True on the bank bailout, but the auto industry bailout was also initiated before Bush left office, and the stimulus cost far more than $787 billion (even if you don't count the interest). So, when Sullivan said, "All these decisions deserve scrutiny," I took it as a minor concession on his part that reasonable people could disagree with his analysis of Obama's actions, but apparently, the "scrutiny" of Obama's decisions that Sullivan desires is not the critical analysis that's always warranted when a president makes big, consequential decisions. Rather, says Sullivan, people just aren't giving Obama credit for how great his decisions were. "[I]n retrospect," he writes, "they were far more successful than anyone has yet fully given Obama the credit for. The job collapse bottomed out at the beginning of 2010, as the stimulus took effect. Since then, the U.S. has added 2.4 million jobs. That’s not enough, but it’s far better than what Romney would have you believe, and more than the net jobs created under the entire Bush administration."

That last part was just a bald-faced lie. Whether you follow the seasonally-adjusted or non-seasonally-adjusted numbers, the cold, hard reality is that there were millions more people working in the United States when George W. Bush left office than there were when he was inaugurated. It's also beyond dispute that there has been a net loss of jobs in the U.S. since Obama took office. Yet, Sullivan preposterously declares that "the stimulus did exactly what it was supposed to do," writing:

It put a bottom under the free fall. It is not an exaggeration to say it prevented a spiral downward that could have led to the Second Great Depression.
I think those two sentences are absurd enough on their face to stand alone. If, however, you think they might have a point, then I invite you to read my airtight debunking of the left-wing myth that President Obama's policies averted "the Second Great Depression."

From there, Sullivan just goes completely off the rails. In what is clearly a provocative statement with no basis in reality, he declares that Obama's spending record "is also far better than his predecessor’s." Granted, George W. Bush was no fiscal conservative, but listen to Sullivan's tortured logic in defense of the most fiscally irresponsible president since F.D.R.:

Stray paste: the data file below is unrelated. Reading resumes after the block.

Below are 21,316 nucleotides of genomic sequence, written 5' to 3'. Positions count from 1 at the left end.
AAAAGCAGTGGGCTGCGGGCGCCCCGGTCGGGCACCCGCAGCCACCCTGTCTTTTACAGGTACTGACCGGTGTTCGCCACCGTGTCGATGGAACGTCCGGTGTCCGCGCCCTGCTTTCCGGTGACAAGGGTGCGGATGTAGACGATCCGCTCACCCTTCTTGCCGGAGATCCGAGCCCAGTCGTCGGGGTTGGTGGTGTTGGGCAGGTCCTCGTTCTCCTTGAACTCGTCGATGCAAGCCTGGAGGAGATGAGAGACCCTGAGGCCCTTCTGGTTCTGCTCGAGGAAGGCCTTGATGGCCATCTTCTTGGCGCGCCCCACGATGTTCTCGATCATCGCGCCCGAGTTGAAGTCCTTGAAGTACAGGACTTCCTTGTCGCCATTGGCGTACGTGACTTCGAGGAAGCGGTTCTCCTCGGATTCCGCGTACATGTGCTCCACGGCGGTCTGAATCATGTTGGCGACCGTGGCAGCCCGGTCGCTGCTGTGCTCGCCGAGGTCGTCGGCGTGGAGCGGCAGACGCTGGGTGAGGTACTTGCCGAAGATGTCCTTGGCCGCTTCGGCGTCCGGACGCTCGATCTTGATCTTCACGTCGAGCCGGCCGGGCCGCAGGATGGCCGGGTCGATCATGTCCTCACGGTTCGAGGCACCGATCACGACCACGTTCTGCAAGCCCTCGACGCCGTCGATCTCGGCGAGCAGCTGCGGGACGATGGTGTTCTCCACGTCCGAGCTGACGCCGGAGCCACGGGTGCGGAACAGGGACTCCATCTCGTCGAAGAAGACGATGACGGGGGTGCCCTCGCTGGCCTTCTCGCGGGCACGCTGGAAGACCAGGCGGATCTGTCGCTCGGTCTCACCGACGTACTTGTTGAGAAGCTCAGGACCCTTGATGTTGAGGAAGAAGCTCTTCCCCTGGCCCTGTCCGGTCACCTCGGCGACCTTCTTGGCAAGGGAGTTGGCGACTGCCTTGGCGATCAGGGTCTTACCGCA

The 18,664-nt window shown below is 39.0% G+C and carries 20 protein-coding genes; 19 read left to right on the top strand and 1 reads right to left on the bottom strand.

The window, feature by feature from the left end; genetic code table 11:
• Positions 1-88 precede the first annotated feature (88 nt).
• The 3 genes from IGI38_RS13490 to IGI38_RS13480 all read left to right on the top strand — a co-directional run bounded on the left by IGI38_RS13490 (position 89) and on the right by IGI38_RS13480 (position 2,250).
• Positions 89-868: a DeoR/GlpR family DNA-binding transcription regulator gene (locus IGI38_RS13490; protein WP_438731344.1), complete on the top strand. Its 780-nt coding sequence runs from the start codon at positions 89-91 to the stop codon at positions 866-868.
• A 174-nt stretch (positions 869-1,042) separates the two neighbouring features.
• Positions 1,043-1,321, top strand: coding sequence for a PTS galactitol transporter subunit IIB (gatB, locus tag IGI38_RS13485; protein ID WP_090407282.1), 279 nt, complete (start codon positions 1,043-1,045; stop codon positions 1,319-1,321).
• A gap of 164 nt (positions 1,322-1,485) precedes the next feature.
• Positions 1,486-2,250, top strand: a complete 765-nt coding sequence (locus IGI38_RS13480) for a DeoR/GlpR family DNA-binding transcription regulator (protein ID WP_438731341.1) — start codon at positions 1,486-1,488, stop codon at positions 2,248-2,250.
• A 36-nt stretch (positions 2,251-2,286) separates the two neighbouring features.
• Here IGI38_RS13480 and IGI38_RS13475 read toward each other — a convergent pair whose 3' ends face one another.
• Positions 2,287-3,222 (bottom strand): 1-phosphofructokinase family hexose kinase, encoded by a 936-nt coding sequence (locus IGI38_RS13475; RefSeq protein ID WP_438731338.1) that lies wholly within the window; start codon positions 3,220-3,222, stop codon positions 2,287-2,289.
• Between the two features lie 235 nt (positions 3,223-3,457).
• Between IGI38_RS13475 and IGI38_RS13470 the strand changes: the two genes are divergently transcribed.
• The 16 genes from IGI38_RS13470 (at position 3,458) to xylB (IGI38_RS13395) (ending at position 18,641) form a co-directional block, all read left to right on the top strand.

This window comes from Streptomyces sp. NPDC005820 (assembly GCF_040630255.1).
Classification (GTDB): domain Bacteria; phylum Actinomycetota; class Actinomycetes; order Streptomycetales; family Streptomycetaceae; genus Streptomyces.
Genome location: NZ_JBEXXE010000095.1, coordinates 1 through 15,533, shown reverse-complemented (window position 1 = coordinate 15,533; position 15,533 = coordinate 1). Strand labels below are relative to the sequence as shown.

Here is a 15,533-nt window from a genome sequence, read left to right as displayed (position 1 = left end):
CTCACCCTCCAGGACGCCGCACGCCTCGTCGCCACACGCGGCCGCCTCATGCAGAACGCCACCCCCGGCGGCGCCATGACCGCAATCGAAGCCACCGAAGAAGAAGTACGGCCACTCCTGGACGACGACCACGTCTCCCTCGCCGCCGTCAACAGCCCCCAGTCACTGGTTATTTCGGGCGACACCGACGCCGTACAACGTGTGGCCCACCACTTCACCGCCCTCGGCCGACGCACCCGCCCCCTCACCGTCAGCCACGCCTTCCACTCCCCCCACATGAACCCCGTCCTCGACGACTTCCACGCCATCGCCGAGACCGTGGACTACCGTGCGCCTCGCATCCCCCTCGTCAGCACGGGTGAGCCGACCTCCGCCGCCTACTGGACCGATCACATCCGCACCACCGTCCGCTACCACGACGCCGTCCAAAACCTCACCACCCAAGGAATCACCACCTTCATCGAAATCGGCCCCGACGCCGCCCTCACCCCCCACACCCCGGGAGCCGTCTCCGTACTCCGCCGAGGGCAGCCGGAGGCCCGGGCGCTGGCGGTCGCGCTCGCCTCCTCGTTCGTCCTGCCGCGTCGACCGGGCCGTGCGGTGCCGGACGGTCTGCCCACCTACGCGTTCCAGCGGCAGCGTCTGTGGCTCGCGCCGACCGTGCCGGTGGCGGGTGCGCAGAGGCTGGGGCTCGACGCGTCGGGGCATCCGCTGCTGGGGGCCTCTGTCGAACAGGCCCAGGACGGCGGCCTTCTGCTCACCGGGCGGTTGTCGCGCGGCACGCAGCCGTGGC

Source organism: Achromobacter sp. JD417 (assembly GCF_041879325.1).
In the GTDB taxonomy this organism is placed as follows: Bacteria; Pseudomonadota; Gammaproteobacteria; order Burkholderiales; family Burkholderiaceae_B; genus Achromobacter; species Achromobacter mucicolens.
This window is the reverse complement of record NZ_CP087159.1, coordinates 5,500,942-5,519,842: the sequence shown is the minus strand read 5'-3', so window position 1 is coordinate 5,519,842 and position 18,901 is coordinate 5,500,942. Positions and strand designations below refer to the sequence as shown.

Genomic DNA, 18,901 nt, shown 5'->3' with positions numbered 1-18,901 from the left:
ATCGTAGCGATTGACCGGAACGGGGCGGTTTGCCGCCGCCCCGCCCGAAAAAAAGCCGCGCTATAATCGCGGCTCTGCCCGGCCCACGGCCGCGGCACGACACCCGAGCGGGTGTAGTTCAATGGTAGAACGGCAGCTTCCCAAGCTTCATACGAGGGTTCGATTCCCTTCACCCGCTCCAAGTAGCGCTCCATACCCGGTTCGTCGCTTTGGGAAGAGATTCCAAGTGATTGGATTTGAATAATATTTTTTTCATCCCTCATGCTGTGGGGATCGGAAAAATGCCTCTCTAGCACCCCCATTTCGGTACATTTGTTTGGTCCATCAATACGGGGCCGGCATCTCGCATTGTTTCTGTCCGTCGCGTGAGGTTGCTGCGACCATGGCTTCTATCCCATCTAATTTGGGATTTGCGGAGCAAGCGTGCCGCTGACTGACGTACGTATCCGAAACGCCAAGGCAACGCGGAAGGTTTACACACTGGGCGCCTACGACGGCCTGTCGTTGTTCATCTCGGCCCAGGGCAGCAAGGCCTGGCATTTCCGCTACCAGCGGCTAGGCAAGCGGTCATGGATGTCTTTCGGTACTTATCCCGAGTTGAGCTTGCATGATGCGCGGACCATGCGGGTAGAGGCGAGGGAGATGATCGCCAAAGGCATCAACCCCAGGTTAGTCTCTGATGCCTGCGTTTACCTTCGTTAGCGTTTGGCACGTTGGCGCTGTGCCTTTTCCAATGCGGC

Under Bush, new policies on taxes and spending cost the taxpayer a total of $5.07 trillion. Under Obama’s budgets both past and projected, he will have added $1.4 trillion in two terms. Under Bush and the GOP, nondefense discretionary spending grew by twice as much as under Obama. Again: imagine Bush had been a Democrat and Obama a Republican. You could easily make the case that Obama has been far more fiscally conservative than his predecessor—except, of course, that Obama has had to govern under the worst recession since the 1930s, and Bush, after the 2001 downturn, governed in a period of moderate growth. It takes work to increase the debt in times of growth, as Bush did. It takes much more work to constrain the debt in the deep recession Bush bequeathed Obama.
Suffice it to say, I don't know what the hell Sullivan is talking about, and I'm starting to think that neither does he. President Obama has already added more to the national debt in nominal dollars than any of his predecessors. Also, even if this was "the worst recession since the 1930s," which it isn't, it's only that bad because Obama and the Democrats made it that bad. Lest we forget (as Sullivan and his fellow Obamaniacs would like us to), the U.S. economy was booming before the Democrats took over Congress and a majority of state governments in 2007. Saying--or even implying--that Barack Obama is a fiscal conservative is even more inane than saying that Adolf Hitler was a tolerant, even-tempered humanitarian.

Then Sullivan comes to what he calls the "great conservative bugaboo" that is Obamacare. His attempt to defend this budget-busting boondoggle fell flat with me right away, as he chose to begin with the now thoroughly discredited claim that "The Congressional Budget Office has projected it will reduce the deficit, not increase it dramatically." As Republicans have repeatedly pointed out, the deceptive shenanigans and budgetary gimmicks in the health care reform bill that the CBO actually scored led to an inherently flawed analysis by the CBO that made it appear as though the federal budget deficit would have been higher in future years had Obamacare not been enacted than it will with the law in place. Sullivan's abject ineptitude as a pitchman is underscored by his choice to lead with this ridiculous and totally unjustifiable assertion, rather than any of the correct statements he actually followed it with. He correctly pointed out that Obamacare "is based on the individual mandate," an idea proposed and advocated in years past by conservatives. He is also right to say that the law "does not have a public option" and "gives a huge new client base to the drug and insurance companies." As if to try and subtly remind his audience that he purports to be a conservative, he threw in a reference to "the Clintons’ monstrosity in 1993," and he compared the final version of Obamacare to "Nixon’s 1974 proposal," just to show he's a student of history as well.